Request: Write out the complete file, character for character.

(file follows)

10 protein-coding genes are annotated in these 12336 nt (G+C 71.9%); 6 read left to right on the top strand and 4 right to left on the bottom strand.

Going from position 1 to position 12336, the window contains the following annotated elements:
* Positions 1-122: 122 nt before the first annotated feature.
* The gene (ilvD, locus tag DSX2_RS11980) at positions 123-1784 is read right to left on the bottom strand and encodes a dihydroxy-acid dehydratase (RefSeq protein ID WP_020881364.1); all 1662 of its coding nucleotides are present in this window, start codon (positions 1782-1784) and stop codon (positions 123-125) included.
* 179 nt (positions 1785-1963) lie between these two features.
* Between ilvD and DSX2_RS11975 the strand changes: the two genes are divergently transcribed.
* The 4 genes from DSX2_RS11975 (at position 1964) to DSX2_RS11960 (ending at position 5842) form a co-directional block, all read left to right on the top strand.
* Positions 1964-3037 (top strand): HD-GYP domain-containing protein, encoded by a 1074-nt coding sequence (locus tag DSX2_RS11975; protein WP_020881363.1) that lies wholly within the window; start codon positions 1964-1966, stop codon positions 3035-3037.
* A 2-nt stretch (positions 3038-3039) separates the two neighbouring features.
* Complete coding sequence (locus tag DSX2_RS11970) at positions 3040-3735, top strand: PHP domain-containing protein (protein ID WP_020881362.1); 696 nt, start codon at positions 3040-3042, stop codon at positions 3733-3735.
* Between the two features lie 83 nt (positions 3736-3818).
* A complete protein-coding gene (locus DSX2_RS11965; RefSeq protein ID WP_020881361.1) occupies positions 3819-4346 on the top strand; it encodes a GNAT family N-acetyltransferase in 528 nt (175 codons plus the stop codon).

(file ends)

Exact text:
10 protein-coding genes are annotated in these 12336 nt (G+C 71.9%); 6 read left to right on the top strand and 4 right to left on the bottom strand.

Going from position 1 to position 12336, the window contains the following annotated elements:
* Positions 1-122: 122 nt before the first annotated feature.
* The gene (ilvD, locus tag DSX2_RS11980) at positions 123-1784 is read right to left on the bottom strand and encodes a dihydroxy-acid dehydratase (RefSeq protein ID WP_020881364.1); all 1662 of its coding nucleotides are present in this window, start codon (positions 1782-1784) and stop codon (positions 123-125) included.
* 179 nt (positions 1785-1963) lie between these two features.
* Between ilvD and DSX2_RS11975 the strand changes: the two genes are divergently transcribed.
* The 4 genes from DSX2_RS11975 (at position 1964) to DSX2_RS11960 (ending at position 5842) form a co-directional block, all read left to right on the top strand.
* Positions 1964-3037 (top strand): HD-GYP domain-containing protein, encoded by a 1074-nt coding sequence (locus tag DSX2_RS11975; protein WP_020881363.1) that lies wholly within the window; start codon positions 1964-1966, stop codon positions 3035-3037.
* A 2-nt stretch (positions 3038-3039) separates the two neighbouring features.
* Complete coding sequence (locus tag DSX2_RS11970) at positions 3040-3735, top strand: PHP domain-containing protein (protein ID WP_020881362.1); 696 nt, start codon at positions 3040-3042, stop codon at positions 3733-3735.
* Between the two features lie 83 nt (positions 3736-3818).
* A complete protein-coding gene (locus DSX2_RS11965; RefSeq protein ID WP_020881361.1) occupies positions 3819-4346 on the top strand; it encodes a GNAT family N-acetyltransferase in 528 nt (175 codons plus the stop codon).